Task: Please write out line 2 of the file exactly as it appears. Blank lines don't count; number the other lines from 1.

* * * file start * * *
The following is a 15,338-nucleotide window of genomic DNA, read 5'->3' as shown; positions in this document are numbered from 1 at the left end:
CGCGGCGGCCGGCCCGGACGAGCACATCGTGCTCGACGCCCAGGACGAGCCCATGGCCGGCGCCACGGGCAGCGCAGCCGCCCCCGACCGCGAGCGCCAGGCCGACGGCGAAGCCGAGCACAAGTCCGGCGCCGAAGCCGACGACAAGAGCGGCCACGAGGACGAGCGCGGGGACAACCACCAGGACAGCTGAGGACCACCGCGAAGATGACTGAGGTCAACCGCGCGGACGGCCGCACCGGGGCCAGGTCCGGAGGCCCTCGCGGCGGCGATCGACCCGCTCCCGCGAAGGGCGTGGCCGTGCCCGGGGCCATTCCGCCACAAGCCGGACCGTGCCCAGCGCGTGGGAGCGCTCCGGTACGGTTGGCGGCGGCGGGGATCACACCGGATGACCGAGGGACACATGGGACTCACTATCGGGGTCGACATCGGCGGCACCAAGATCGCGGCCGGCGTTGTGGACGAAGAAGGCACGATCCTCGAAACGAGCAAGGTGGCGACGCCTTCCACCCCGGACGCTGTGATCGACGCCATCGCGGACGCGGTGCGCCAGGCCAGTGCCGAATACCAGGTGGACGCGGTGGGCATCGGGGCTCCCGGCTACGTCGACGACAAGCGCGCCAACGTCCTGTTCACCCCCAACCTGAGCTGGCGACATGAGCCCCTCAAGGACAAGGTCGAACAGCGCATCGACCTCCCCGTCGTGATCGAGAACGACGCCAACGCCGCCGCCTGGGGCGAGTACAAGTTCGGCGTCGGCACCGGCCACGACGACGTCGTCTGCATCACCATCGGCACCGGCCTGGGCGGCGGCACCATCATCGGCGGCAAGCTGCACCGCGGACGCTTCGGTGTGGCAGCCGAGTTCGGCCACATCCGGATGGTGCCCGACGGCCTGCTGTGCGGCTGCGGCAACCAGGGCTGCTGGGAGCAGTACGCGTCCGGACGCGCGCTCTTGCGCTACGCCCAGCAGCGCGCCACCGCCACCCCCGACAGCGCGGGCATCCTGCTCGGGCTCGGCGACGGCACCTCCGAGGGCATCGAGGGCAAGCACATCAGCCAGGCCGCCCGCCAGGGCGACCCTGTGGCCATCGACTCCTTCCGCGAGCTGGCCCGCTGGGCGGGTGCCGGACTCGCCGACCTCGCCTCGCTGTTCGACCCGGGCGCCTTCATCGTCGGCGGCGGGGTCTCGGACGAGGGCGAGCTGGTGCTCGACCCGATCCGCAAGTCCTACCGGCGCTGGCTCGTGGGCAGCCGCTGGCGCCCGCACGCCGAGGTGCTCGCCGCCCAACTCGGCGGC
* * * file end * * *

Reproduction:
CGCGGCGGCCGGCCCGGACGAGCACATCGTGCTCGACGCCCAGGACGAGCCCATGGCCGGCGCCACGGGCAGCGCAGCCGCCCCCGACCGCGAGCGCCAGGCCGACGGCGAAGCCGAGCACAAGTCCGGCGCCGAAGCCGACGACAAGAGCGGCCACGAGGACGAGCGCGGGGACAACCACCAGGACAGCTGAGGACCACCGCGAAGATGACTGAGGTCAACCGCGCGGACGGCCGCACCGGGGCCAGGTCCGGAGGCCCTCGCGGCGGCGATCGACCCGCTCCCGCGAAGGGCGTGGCCGTGCCCGGGGCCATTCCGCCACAAGCCGGACCGTGCCCAGCGCGTGGGAGCGCTCCGGTACGGTTGGCGGCGGCGGGGATCACACCGGATGACCGAGGGACACATGGGACTCACTATCGGGGTCGACATCGGCGGCACCAAGATCGCGGCCGGCGTTGTGGACGAAGAAGGCACGATCCTCGAAACGAGCAAGGTGGCGACGCCTTCCACCCCGGACGCTGTGATCGACGCCATCGCGGACGCGGTGCGCCAGGCCAGTGCCGAATACCAGGTGGACGCGGTGGGCATCGGGGCTCCCGGCTACGTCGACGACAAGCGCGCCAACGTCCTGTTCACCCCCAACCTGAGCTGGCGACATGAGCCCCTCAAGGACAAGGTCGAACAGCGCATCGACCTCCCCGTCGTGATCGAGAACGACGCCAACGCCGCCGCCTGGGGCGAGTACAAGTTCGGCGTCGGCACCGGCCACGACGACGTCGTCTGCATCACCATCGGCACCGGCCTGGGCGGCGGCACCATCATCGGCGGCAAGCTGCACCGCGGACGCTTCGGTGTGGCAGCCGAGTTCGGCCACATCCGGATGGTGCCCGACGGCCTGCTGTGCGGCTGCGGCAACCAGGGCTGCTGGGAGCAGTACGCGTCCGGACGCGCGCTCTTGCGCTACGCCCAGCAGCGCGCCACCGCCACCCCCGACAGCGCGGGCATCCTGCTCGGGCTCGGCGACGGCACCTCCGAGGGCATCGAGGGCAAGCACATCAGCCAGGCCGCCCGCCAGGGCGACCCTGTGGCCATCGACTCCTTCCGCGAGCTGGCCCGCTGGGCGGGTGCCGGACTCGCCGACCTCGCCTCGCTGTTCGACCCGGGCGCCTTCATCGTCGGCGGCGGGGTCTCGGACGAGGGCGAGCTGGTGCTCGACCCGATCCGCAAGTCCTACCGGCGCTGGCTCGTGGGCAGCCGCTGGCGCCCGCACGCCGAGGTGCTCGCCGCCCAACTCGGCGGC